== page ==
received some happy news from the U.S. Patent
and Trademark Office(USPTO). Oracle Corp. (ORCL),
who contends that code used by Google's Android smartphone operating system infringes on patents held by Oracle acquisition Sun
Microsystems, was dealt a setback by the USPTO who recently reexamined three of
I. Victory Over Oracle
Oracle's patents pertaining to Java were dissected during a re-review by the USPTO.
Of the 66 claims in the patents, 50 of them were subjected to
reexamination. Of those, 46 of them were ruled invalid. At a 92
percent invalidation rate, the USPTO is sticking close to the 90 percent rejection
rate that academic studies found it averages during re-reviews.
If Oracle's remaining four patents receive similar treatment, Oracle's six
patents could be reduced from around 168 claims to around 51 claims.
Further, as some of the remaining claims are likely dependent claims, the
damage to the patents will likely be severe, if the current course is followed.
Depleted of its legal firepower, Oracle may be forced to drop the case or offer
Google a favorable licensing settlement. In short things are looking very
good for Google in the case.
II. Google Staff Face Subpoenas
In the bad news department, the U.S. Federal
Trade Commission is reportedly preparing to issue subpoenas of
Google staff in the investigation into whether it abused its dominant search
and web-advertising position, according to The
Wall Street Journal.
Subpoenas are a key tool to investigators as they can provide key testimony and
insight into a company's inner workings. While the investigation is
currently only a probe, the results of the subpoenas could lead to a full
Antitrust lawyers say it will be difficult to prove that Google acted illegally
and abused its internet monopoly. The company is facing lawsuits that claim it looked to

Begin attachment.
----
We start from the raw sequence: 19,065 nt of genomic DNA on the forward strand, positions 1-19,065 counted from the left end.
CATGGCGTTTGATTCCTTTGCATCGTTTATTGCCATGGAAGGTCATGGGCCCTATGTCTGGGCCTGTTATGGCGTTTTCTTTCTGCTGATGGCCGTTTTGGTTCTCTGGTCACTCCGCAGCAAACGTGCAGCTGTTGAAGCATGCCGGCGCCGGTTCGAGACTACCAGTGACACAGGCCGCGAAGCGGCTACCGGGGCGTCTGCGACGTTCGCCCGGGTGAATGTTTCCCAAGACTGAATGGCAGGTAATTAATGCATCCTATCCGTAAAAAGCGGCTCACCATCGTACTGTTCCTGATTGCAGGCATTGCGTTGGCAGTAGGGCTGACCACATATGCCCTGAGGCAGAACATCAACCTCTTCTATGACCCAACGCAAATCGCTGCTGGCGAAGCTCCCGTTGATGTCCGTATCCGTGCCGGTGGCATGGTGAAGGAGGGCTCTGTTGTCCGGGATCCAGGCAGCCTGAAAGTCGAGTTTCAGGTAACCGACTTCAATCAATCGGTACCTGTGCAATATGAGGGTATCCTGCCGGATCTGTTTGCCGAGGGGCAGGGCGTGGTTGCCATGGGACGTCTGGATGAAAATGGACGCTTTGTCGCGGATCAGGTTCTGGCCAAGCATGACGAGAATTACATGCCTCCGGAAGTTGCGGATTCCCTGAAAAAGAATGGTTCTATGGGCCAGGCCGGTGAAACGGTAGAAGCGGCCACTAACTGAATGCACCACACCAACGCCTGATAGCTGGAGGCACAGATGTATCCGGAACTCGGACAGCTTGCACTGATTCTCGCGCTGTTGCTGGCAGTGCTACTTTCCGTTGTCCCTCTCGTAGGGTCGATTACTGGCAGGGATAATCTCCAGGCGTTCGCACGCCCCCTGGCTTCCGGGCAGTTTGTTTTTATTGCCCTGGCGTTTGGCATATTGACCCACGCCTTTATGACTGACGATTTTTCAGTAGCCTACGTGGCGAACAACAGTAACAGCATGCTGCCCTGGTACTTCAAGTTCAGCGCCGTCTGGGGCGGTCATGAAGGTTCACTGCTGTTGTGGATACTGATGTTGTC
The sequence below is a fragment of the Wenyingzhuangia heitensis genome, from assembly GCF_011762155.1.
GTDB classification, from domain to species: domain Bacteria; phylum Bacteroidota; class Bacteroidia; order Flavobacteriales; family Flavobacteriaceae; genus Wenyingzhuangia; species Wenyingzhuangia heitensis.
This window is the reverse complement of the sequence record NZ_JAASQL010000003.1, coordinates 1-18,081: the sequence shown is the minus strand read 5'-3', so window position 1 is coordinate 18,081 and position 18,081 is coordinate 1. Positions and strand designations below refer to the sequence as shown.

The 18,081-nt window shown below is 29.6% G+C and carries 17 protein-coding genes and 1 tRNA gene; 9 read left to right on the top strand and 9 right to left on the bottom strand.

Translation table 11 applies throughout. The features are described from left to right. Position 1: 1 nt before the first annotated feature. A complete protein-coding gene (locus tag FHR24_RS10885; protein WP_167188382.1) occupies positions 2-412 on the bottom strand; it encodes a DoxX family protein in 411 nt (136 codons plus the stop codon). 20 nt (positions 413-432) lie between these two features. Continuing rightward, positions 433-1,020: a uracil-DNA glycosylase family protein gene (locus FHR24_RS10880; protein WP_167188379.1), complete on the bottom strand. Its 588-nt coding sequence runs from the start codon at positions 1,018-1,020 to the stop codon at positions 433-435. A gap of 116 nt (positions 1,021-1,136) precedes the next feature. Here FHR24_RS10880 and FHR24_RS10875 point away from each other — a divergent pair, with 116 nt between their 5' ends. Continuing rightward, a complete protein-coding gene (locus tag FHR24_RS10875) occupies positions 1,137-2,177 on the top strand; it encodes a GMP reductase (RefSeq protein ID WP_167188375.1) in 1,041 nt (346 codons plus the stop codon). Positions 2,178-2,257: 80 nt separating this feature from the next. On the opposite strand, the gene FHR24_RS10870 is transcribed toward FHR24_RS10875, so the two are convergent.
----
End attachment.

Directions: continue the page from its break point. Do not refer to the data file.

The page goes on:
crush small service competitors in the Android ecosystem, using underhanded
tactics. However, emails obtained in these cases show Google employees
learned from the 1990s antitrust case against Microsoft Corp. (MSFT)
and were more careful about what they committed to writing.
That said, Google has set aside $500M USD, according to financial
documents, to cover possible antitrust fines.
Google, currently under investigation being formally
investigated by the European Union for antitrust violations, serves
approximately two-thirds of internet searches. The company's rivals
accuse it of deceptive display of search content, using rival firms' content
without permission, manipulation of search results, and buying out would-be
Describes Fairsearch.org, an industry group representing
Microsoft, Expedia, Inc. (EXPE),
Kayak.com, and Sabre Holdings, "Google engages in anticompetitive
behavior…that harms consumers by restricting the ability of other companies to
compete to put the best products and services in front of Internet users, who
should be allowed to pick winners and losers online, not Google."
Finer details will likely be ironed out as the FTC balances Google and its
competitors’ statements. Nonetheless, subpoenas would make the first
major probing of Google's competitive behavior, not pertaining to a specific
acquisition. For that reason Google's executive management can't be too
thrilled about this development.